An orphaned West Coast orca is not expected to survive.
The 10-month old killer whale should still be nursing, experts say.
J54, or Dipper, was born in December into a group of three orca pods known as the Southern Resident killer whales.
The calf was doing well until the apparent death of its mother earlier this month.
While a body hasn't been found, J28 was seen in an "emaciated" state this summer.
Kenneth Balcomb, with the Center for Whale Research in Washington State, said J28's absence was noted within a few days.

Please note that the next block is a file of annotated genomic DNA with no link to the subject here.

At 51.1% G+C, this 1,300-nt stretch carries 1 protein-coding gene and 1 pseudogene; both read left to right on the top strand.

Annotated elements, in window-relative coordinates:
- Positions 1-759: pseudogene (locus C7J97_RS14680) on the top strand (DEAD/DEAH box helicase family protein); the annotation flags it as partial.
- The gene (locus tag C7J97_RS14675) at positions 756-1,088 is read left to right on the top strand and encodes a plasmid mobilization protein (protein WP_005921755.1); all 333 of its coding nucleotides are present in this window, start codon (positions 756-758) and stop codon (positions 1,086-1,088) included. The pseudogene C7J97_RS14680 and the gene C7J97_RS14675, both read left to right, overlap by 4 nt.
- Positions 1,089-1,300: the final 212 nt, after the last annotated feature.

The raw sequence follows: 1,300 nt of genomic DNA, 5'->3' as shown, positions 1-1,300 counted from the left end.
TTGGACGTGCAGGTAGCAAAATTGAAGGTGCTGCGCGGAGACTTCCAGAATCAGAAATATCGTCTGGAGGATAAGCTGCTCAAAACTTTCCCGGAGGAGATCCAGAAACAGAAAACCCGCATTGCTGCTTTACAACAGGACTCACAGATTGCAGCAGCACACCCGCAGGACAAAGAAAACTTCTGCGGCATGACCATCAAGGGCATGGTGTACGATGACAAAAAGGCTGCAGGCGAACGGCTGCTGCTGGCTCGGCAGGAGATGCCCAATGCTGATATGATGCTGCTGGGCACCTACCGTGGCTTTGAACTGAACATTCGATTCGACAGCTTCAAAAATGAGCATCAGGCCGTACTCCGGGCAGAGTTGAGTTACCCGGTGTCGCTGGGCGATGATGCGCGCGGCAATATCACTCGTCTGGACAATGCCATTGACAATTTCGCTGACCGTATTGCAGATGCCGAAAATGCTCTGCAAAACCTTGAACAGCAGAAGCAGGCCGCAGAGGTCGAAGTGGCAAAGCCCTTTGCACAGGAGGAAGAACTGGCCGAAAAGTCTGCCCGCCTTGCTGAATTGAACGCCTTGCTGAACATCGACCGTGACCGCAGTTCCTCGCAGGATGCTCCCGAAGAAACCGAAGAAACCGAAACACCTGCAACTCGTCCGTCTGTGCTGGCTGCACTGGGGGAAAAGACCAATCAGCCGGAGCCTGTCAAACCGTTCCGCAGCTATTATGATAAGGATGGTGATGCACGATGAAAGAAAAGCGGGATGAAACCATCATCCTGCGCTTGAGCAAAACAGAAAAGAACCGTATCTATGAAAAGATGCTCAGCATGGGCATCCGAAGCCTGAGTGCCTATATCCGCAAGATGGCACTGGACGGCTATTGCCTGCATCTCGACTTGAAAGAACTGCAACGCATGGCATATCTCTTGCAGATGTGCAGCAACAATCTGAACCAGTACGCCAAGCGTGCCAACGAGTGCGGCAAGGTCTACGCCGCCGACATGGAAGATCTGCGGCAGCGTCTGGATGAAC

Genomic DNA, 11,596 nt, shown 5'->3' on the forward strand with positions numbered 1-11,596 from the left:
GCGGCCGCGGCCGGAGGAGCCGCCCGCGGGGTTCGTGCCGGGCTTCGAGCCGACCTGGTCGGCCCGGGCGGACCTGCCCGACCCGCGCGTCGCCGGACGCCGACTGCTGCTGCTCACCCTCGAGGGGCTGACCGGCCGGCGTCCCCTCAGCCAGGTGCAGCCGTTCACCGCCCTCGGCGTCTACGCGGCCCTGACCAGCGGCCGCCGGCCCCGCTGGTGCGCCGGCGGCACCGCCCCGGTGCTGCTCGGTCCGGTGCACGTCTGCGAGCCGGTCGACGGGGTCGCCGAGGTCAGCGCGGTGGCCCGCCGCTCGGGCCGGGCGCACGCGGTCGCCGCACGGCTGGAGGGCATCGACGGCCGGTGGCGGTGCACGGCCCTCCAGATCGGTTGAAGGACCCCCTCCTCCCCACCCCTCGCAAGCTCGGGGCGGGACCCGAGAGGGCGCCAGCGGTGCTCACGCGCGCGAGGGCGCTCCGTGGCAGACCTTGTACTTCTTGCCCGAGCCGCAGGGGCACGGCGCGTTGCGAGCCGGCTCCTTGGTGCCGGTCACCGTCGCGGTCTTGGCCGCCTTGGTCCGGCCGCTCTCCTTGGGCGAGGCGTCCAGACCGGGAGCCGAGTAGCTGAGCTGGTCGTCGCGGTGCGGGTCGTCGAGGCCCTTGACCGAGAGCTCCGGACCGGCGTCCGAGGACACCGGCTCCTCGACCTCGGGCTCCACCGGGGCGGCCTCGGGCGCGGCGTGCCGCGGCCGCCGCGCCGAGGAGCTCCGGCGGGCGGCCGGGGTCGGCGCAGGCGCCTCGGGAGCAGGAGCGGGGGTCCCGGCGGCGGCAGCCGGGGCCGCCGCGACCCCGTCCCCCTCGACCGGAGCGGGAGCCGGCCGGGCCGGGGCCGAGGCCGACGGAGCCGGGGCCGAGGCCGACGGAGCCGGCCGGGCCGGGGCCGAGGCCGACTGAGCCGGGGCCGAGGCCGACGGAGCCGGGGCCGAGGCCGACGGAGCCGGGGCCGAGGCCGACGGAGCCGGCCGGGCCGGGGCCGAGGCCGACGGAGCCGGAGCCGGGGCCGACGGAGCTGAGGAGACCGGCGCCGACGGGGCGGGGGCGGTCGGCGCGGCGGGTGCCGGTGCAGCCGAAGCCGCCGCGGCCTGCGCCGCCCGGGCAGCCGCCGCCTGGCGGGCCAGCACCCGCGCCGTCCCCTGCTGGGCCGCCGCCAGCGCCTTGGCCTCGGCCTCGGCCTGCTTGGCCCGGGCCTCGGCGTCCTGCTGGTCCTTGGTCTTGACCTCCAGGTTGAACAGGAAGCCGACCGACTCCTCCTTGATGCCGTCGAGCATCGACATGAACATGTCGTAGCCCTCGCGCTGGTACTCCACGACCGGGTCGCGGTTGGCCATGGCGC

"Regrettably, now that Mother has died, he will not survive, and he in fact probably is already dead," Balcomb said.
Dipper's older sibling has been trying to care for the orphaned calf, catching salmon and offering them up. But the calf still needs its mother's milk.
Balcomb said the Southern Resident population has been plagued with issues, including a miscarriage rate of more than 50 per cent, and young mothers dying faster than they are being replaced. Thus, their population is falling. It's currently believed to number about 80.
Falling salmon stocks and ocean contamination are believed to be factors in the decline.
– with files from CTV Vancouver